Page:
18-year-old Sam Short, Commonwealth Games champion, calls for young Aussies to start taking sun safety seriously, after being diagnosed with melanoma just weeks before taking gold in Birmingham.

Australia’s latest super-star of the pool, 18-year-old Sam Short who won gold in the 1500m at the Birmingham Commonwealth Games, is urging young Australians to start taking sun safety seriously following his own melanoma diagnosis.

Sam was diagnosed with a melanoma on his lower back in June this year whilst on his first overseas trip representing Australia. On the advice of his doctor back home and the Australian swim team doctor, he underwent surgery in Budapest immediately after competing in the World Championships.

‘It was an extremely stressful time for me and my family,’ Sam said. ‘I literally went from the pool to the operating table and had the melanoma removed along with a wider margin to ensure no cancer cells were missed. I needed 20 stitches and was left with a 6cm scar across my lower back.’

Only five weeks later, Sam was back in the pool and competing at the Commonwealth Games in Birmingham where he won gold in the 1500m and silver in the 400m freestyle.

Ironically, following his 1500m victory Sam was interviewed poolside by Olympic champion Cate Campbell who had a melanoma removed from her arm in 2018. Cate, who is an Ambassador for Melanoma Institute Australia, is a vocal advocate for sun safety and knowing your skin.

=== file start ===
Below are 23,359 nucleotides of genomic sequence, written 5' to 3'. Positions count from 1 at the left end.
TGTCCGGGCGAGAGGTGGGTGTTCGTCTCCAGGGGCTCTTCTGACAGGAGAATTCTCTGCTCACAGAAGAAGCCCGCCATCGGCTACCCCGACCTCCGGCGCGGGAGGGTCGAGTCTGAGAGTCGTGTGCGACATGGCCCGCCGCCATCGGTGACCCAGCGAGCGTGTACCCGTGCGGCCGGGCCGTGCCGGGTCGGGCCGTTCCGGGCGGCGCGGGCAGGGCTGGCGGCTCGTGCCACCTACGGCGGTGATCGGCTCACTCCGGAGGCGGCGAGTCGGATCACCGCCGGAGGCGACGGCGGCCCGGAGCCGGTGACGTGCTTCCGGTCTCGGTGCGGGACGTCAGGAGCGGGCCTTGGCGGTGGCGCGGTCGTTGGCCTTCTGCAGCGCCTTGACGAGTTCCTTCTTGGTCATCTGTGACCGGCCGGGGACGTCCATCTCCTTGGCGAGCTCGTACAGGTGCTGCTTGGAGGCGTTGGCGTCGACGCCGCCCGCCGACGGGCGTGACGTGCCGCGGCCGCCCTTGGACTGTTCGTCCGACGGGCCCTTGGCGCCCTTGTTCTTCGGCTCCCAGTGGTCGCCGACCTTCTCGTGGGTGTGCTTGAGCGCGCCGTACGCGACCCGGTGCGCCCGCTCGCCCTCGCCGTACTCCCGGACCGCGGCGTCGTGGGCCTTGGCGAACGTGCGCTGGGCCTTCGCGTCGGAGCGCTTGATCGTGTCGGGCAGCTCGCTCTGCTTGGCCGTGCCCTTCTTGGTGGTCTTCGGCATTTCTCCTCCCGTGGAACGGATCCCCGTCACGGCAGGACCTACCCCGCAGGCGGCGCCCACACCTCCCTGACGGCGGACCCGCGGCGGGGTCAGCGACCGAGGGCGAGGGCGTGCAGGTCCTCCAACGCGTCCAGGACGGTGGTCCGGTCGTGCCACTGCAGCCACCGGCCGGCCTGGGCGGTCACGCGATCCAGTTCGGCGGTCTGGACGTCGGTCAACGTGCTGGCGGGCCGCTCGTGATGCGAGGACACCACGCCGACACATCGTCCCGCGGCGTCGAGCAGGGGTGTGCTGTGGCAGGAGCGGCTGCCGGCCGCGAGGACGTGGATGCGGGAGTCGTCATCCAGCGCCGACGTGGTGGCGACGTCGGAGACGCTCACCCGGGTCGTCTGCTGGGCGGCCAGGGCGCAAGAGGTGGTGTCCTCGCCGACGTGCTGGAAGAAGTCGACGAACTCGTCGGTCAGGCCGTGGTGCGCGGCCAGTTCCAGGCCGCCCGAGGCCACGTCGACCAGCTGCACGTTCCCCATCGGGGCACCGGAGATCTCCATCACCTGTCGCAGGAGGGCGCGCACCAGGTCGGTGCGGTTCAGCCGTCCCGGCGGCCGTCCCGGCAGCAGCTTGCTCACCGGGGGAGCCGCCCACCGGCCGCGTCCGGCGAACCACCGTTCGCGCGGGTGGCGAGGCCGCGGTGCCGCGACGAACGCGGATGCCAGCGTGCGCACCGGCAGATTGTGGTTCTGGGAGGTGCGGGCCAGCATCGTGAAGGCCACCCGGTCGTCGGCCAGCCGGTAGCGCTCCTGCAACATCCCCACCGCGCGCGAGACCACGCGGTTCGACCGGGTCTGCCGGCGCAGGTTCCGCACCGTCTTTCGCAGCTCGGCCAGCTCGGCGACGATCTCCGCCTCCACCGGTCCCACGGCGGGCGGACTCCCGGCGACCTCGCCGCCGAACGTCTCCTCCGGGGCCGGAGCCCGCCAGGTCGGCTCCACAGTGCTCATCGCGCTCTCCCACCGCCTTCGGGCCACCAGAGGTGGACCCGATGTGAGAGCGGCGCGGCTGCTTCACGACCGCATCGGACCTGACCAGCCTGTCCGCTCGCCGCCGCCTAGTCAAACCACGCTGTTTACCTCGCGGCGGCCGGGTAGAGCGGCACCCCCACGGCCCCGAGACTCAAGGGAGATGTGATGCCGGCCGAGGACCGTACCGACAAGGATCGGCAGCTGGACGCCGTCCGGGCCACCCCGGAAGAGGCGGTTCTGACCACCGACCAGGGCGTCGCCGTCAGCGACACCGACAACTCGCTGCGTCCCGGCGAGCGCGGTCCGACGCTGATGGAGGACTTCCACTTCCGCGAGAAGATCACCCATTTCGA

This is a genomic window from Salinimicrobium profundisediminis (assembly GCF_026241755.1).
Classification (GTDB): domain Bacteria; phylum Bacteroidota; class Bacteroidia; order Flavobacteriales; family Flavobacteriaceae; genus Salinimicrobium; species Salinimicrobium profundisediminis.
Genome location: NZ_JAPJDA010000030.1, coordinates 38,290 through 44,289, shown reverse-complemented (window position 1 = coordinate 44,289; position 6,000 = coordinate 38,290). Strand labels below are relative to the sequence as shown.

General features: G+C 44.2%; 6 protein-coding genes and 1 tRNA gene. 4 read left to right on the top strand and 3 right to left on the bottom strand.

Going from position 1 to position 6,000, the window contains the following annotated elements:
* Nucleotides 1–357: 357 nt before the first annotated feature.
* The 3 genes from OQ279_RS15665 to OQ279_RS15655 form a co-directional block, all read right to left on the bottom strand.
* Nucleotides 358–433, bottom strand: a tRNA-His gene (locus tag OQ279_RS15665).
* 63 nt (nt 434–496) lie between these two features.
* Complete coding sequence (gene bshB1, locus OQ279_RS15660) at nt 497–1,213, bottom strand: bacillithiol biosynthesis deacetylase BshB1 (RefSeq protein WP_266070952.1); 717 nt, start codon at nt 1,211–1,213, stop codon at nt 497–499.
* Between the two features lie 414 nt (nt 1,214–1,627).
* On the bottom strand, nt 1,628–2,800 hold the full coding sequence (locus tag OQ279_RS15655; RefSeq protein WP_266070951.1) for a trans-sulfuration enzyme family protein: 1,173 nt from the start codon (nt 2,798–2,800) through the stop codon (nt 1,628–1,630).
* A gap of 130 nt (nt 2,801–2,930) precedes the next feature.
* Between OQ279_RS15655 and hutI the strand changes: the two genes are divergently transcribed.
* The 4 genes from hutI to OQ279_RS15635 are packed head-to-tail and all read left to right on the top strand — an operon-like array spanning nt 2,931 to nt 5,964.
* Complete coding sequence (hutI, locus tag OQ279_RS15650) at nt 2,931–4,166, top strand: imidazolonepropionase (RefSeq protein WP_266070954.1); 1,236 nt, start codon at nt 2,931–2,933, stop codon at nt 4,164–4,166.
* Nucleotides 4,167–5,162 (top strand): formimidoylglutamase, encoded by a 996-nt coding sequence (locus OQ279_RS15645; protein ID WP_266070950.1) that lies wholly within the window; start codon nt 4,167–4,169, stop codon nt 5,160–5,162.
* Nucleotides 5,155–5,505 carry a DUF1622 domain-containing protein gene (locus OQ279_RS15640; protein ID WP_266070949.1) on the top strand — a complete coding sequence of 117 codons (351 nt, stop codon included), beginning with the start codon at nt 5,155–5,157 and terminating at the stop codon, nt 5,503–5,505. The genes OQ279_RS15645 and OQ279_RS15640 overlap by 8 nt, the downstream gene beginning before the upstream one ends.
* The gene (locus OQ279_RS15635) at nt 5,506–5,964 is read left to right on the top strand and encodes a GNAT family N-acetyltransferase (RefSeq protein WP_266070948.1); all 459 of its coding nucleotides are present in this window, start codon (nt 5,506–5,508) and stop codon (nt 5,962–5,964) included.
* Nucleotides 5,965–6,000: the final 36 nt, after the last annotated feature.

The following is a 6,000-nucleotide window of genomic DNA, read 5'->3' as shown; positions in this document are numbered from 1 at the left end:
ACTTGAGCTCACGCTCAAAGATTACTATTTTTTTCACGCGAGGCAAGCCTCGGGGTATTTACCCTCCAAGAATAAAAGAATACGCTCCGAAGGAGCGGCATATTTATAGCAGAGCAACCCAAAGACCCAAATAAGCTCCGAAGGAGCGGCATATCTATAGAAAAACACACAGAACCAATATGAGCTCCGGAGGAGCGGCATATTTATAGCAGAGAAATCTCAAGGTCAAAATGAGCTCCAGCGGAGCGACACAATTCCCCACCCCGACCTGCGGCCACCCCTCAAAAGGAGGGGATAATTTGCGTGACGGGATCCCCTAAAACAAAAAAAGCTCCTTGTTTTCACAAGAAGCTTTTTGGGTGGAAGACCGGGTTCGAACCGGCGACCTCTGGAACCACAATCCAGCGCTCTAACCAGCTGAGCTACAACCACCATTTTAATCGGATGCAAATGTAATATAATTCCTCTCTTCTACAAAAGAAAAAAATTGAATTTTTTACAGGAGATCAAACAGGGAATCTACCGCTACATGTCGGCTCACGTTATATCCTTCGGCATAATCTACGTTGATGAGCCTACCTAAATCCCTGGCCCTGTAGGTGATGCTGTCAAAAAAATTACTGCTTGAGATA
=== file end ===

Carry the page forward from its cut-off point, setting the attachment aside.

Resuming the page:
‘I don’t think either of us realised at the time that we were both melanoma survivors,’ Sam said. ‘Our stories are remarkably similar – luckily we both caught our melanomas early before they had spread.’

Sam grew up spending many long days at the beach, being heavily involved in Surf Life Saving in Queensland before turning his efforts towards competitions in the pool. With Irish, Scottish and Dutch heritage, his fair complexion put him at higher risk for developing melanoma.

Australia has the highest melanoma rates in the world, with one person diagnosed every 30 minutes and one person dying every 6 hours from the disease. It is the most common cancer in 20 to 39-year-old Australians. 95% of melanomas are caused by over exposure to UV radiation.

Like Cate, Sam is now using his profile to raise awareness about the need to be sun safe. He has joined Melanoma Institute Australia as its newest (and youngest) Ambassador and is urging teens and young adults to protect their skin from the sun.

‘I never thought I’d be diagnosed with cancer at 18,’ Sam said. ‘My melanoma was a massive wake up call, as clearly my sun safety routine during all those years spent at the beach just wasn’t up to scratch.

‘If by sharing my story I can encourage even one young Aussie to be more sun safe and regularly check their skin for changes, then it will be worth it.’

Sam’s plea comes only days before Cate Campbell and Melanoma Institute Australia’s Co-Medical Directors Professor Georgina Long AO and Professor Richard Scolyer AO address the National Press Club of Australia in Canberra.

Their address on Wednesday 21st September is titled: “Game On Mole – urgent action required to tackle melanoma, which claims more Australian lives than our annual road toll.”

‘We desperately need to change the way Australians view sun safety if we are to save lives from melanoma,’ Professor Georgina Long said.  ‘Cultural and behavioural change is needed, and it is needed now,’ added Professor Richard Scolyer.

‘In my first role as Ambassador for Melanoma Institute Australia, I will be travelling to Canberra to attend the National Press Club address and lend my voice to the calls for change,’ Sam added. ‘This is a conversation that Australia urgently needs to have.’

Photo of Sam Short courtesy of Wade’s Photos. 

To read more of Sam’s story in The Sunday Telegraph please click on the story image.